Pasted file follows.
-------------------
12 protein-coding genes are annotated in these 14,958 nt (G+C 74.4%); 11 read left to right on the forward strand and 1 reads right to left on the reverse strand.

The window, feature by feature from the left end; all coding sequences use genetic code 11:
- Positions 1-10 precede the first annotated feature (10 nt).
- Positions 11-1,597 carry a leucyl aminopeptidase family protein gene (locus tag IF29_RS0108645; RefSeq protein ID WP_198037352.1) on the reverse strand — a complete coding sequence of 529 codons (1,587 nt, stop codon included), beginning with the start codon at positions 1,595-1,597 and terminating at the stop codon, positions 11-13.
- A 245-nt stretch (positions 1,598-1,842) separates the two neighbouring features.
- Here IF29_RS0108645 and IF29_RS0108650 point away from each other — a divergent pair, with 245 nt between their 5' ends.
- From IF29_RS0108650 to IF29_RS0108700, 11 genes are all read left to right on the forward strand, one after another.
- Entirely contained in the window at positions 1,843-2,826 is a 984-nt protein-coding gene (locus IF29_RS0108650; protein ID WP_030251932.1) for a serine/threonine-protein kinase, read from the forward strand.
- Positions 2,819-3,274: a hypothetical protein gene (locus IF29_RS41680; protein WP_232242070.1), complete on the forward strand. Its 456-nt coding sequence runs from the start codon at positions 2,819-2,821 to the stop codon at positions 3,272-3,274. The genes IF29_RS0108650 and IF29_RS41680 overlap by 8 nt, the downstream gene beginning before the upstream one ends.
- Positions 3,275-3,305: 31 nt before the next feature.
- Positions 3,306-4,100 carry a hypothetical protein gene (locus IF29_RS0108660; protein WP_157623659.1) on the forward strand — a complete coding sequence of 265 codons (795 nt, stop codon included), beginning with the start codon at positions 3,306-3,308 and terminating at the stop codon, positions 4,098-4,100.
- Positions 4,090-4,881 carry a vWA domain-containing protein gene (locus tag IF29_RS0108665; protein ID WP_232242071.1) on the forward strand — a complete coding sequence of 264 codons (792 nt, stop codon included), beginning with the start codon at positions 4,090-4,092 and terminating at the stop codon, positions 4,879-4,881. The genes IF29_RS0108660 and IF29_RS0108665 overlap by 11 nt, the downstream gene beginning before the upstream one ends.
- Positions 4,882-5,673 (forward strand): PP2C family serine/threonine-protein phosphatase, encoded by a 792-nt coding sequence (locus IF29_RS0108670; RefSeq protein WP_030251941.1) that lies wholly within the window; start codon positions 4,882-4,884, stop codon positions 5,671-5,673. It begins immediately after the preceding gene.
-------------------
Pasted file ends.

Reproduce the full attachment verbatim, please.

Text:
12 protein-coding genes are annotated in these 14,958 nt (G+C 74.4%); 11 read left to right on the forward strand and 1 reads right to left on the reverse strand.

The window, feature by feature from the left end; all coding sequences use genetic code 11:
- Positions 1-10 precede the first annotated feature (10 nt).
- Positions 11-1,597 carry a leucyl aminopeptidase family protein gene (locus tag IF29_RS0108645; RefSeq protein ID WP_198037352.1) on the reverse strand — a complete coding sequence of 529 codons (1,587 nt, stop codon included), beginning with the start codon at positions 1,595-1,597 and terminating at the stop codon, positions 11-13.
- A 245-nt stretch (positions 1,598-1,842) separates the two neighbouring features.
- Here IF29_RS0108645 and IF29_RS0108650 point away from each other — a divergent pair, with 245 nt between their 5' ends.
- From IF29_RS0108650 to IF29_RS0108700, 11 genes are all read left to right on the forward strand, one after another.
- Entirely contained in the window at positions 1,843-2,826 is a 984-nt protein-coding gene (locus IF29_RS0108650; protein ID WP_030251932.1) for a serine/threonine-protein kinase, read from the forward strand.
- Positions 2,819-3,274: a hypothetical protein gene (locus IF29_RS41680; protein WP_232242070.1), complete on the forward strand. Its 456-nt coding sequence runs from the start codon at positions 2,819-2,821 to the stop codon at positions 3,272-3,274. The genes IF29_RS0108650 and IF29_RS41680 overlap by 8 nt, the downstream gene beginning before the upstream one ends.
- Positions 3,275-3,305: 31 nt before the next feature.
- Positions 3,306-4,100 carry a hypothetical protein gene (locus IF29_RS0108660; protein WP_157623659.1) on the forward strand — a complete coding sequence of 265 codons (795 nt, stop codon included), beginning with the start codon at positions 3,306-3,308 and terminating at the stop codon, positions 4,098-4,100.
- Positions 4,090-4,881 carry a vWA domain-containing protein gene (locus tag IF29_RS0108665; protein ID WP_232242071.1) on the forward strand — a complete coding sequence of 264 codons (792 nt, stop codon included), beginning with the start codon at positions 4,090-4,092 and terminating at the stop codon, positions 4,879-4,881. The genes IF29_RS0108660 and IF29_RS0108665 overlap by 11 nt, the downstream gene beginning before the upstream one ends.
- Positions 4,882-5,673 (forward strand): PP2C family serine/threonine-protein phosphatase, encoded by a 792-nt coding sequence (locus IF29_RS0108670; RefSeq protein WP_030251941.1) that lies wholly within the window; start codon positions 4,882-4,884, stop codon positions 5,671-5,673. It begins immediately after the preceding gene.